The World Community – living out the gospel
What can we learn from Pierre-Marie Théas about how we should treat others?
It can be easy to get to know a neighbour who lives nearby or to show love to family, friends and people that act in a likeable way but it’s much harder to love a stranger, or a person who lives miles away who you don’t see very often or someone who behaves badly towards you. Can a person love someone whose actions they hate or who hates them?
Showing compassion for those who are poor or sick may not seem that difficult. When images of others suffering appear on television many people feel compelled to respond. Jesus took this one step further telling people that they should even “love their enemies” or those who mistreat them. During the late twentieth century, Pope John Paul II used the term “social love” to show that all people should be considered a neighbour. Read more in The Parable of the Good Samaritan.
Pierre-Marie Théas, a Catholic Bishop of Montauban in the South of France demonstrated love in the face of adversity. During the second world war he was one of the only bishops to protest about the deportation of Jews from France. In a pastoral letter to be read throughout his diocese he wrote: “all men, whatever their race or religion have the right to be respected by individuals and by states”. On 9th June 1944 the Gestapo arrested Bishop Théas and sent him to a prison camp at Compiègne. While he was there the other prisoners asked him to lead them in prayer and reflection. Théas chose to preach on “Love your enemies” and suggested that the prisoners should pray for their gaolers. This provoked a strong reaction as those interned found it so hard to accept. When Théas had the chance to say Mass in the camp he offered it for Germany. Read more on the Pax Christie website.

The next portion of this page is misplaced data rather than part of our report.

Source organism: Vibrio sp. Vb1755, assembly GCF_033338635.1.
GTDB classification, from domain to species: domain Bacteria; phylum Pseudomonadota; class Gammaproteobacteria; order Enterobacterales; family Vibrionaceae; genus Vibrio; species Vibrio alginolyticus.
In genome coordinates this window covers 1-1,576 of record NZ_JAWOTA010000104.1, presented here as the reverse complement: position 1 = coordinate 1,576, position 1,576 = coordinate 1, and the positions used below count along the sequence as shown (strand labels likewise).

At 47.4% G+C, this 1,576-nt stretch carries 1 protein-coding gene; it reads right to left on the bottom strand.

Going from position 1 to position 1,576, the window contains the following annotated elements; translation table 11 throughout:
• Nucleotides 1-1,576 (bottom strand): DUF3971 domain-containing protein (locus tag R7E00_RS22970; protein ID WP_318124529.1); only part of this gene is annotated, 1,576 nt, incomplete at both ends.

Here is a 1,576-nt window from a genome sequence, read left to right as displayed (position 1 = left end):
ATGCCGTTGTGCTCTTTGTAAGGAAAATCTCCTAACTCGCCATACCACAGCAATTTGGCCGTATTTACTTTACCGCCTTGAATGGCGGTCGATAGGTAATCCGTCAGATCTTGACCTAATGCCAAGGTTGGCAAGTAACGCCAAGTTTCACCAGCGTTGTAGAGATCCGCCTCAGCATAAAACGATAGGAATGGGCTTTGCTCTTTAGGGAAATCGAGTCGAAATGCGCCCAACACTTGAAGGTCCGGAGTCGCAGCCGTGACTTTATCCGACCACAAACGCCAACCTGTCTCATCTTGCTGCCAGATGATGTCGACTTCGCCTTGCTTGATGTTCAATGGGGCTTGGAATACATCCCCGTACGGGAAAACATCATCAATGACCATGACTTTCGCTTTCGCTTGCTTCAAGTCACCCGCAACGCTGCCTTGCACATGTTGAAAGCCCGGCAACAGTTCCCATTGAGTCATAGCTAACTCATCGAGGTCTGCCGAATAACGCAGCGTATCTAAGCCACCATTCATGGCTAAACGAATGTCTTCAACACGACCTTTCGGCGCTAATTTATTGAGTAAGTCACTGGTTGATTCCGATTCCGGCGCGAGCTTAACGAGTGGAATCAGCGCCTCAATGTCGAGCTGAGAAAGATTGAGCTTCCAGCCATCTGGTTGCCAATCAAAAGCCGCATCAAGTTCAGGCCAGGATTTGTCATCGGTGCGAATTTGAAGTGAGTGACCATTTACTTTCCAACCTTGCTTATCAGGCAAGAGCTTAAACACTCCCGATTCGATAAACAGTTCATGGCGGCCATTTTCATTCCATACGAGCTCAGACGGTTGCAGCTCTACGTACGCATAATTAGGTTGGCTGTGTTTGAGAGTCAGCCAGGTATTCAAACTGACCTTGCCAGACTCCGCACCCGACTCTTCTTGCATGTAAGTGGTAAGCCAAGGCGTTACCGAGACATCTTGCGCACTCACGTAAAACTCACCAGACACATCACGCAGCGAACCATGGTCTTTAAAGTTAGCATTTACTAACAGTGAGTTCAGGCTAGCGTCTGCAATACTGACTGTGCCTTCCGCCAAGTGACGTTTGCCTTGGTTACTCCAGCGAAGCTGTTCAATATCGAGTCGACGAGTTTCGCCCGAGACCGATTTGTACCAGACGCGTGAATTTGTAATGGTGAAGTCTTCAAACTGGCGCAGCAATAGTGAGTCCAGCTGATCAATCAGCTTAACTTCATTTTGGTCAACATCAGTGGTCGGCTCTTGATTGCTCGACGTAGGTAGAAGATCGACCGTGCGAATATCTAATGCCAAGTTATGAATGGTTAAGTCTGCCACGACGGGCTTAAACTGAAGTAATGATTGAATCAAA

Although Théas put himself at risk, his actions followed the words of Jesus in Matthew’s gospel, that when people speak up for and treat well those who are marginalised, persecuted and imprisoned it is a though they are doing this for Jesus himself. Théas saw the Jewish people who were suffering as his neighbours and that in serving them he was serving Jesus. Likewise he also saw those who persecuted others as people in need of help and sought to promote forgiveness and reconciliation and encourage others to do the same. On July 8th, 1969, Yad Vashem recognized Théas as “Righteous Among the Nations” for the way he spoke out for those who were persecuted and for the suffering he also endured during The Holocaust. Théas in his life and words saw individuals as though they were brothers and sisters who should be valued and through his actions sought to overcome hatred with love.
Read more about what Jesus had to say about Revenge and Love of Enemies
Find out about Liz, a Christian nurse who cares for the sick.
Take a look at Reflex a Christian charity set up to work with and support those in prison.